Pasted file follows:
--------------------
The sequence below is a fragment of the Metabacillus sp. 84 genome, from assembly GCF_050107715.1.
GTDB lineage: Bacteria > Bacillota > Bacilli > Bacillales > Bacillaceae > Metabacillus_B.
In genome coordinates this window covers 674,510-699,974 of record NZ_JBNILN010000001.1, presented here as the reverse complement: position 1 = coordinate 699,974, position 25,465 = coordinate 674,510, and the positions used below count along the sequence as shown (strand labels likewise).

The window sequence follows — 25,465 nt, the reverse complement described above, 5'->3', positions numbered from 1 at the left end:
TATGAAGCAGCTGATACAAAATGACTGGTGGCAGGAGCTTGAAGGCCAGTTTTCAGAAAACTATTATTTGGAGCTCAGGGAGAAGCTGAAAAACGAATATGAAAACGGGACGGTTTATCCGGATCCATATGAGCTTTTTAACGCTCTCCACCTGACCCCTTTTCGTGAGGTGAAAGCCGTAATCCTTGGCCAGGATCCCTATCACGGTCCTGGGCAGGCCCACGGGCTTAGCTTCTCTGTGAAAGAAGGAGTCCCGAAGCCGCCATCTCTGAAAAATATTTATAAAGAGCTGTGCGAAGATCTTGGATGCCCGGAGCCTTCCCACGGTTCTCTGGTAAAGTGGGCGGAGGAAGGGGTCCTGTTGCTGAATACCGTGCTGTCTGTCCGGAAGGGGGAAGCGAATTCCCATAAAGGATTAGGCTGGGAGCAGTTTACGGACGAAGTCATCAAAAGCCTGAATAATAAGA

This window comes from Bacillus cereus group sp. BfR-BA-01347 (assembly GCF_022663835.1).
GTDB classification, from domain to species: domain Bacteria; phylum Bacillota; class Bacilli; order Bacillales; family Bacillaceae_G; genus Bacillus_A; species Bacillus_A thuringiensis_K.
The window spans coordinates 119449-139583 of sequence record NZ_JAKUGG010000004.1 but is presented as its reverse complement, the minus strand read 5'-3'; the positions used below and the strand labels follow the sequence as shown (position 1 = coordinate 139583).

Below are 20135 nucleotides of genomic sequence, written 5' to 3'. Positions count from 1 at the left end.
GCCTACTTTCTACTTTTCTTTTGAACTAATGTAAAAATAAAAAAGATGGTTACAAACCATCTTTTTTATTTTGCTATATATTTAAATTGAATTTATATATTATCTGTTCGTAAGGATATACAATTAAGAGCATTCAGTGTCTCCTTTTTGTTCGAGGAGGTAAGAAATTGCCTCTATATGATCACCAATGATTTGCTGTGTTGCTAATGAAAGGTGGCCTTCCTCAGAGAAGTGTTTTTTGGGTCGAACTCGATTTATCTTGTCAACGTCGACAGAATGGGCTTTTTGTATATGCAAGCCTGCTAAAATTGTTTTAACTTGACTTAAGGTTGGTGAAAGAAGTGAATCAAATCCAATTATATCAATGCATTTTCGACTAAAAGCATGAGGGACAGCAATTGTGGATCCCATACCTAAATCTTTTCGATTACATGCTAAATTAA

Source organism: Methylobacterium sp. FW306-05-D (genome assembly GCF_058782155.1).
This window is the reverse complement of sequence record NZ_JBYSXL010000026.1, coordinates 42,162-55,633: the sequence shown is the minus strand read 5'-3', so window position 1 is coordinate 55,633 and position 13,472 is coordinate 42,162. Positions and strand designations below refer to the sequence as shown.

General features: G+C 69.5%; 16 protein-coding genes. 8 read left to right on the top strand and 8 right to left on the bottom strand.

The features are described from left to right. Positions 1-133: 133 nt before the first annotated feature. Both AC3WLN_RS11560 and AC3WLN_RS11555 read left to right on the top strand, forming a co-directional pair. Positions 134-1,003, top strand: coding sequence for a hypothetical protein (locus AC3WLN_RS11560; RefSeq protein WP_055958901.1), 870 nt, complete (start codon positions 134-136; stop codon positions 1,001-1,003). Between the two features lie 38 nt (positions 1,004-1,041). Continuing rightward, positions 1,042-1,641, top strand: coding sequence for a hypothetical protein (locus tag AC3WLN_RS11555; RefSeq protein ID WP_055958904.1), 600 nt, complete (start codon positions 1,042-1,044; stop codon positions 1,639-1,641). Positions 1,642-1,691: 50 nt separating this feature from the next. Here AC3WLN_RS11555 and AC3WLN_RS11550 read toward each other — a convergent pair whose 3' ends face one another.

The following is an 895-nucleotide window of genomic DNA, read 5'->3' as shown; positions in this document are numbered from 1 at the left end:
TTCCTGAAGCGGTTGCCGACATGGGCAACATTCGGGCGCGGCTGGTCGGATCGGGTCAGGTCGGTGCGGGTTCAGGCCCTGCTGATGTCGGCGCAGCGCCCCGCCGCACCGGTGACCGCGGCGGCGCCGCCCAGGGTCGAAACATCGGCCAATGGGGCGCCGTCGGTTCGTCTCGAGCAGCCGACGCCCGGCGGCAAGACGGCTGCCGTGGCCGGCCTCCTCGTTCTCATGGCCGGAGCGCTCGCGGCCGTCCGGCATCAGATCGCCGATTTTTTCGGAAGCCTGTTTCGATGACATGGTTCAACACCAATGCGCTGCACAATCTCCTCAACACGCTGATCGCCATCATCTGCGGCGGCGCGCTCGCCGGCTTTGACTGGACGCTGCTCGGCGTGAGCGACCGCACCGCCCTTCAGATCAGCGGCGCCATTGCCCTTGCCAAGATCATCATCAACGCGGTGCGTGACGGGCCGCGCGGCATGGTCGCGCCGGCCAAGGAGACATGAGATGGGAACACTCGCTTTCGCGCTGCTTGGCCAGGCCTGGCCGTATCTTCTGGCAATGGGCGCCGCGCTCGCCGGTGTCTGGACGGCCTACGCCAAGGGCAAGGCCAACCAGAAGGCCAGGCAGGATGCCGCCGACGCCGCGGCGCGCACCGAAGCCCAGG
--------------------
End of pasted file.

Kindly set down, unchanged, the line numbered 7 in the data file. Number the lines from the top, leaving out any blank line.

GTDB classification, from domain to species: domain Bacteria; phylum Bacillota; class Bacilli; order Bacillales; family Bacillaceae_G; genus Bacillus_A; species Bacillus_A thuringiensis_K.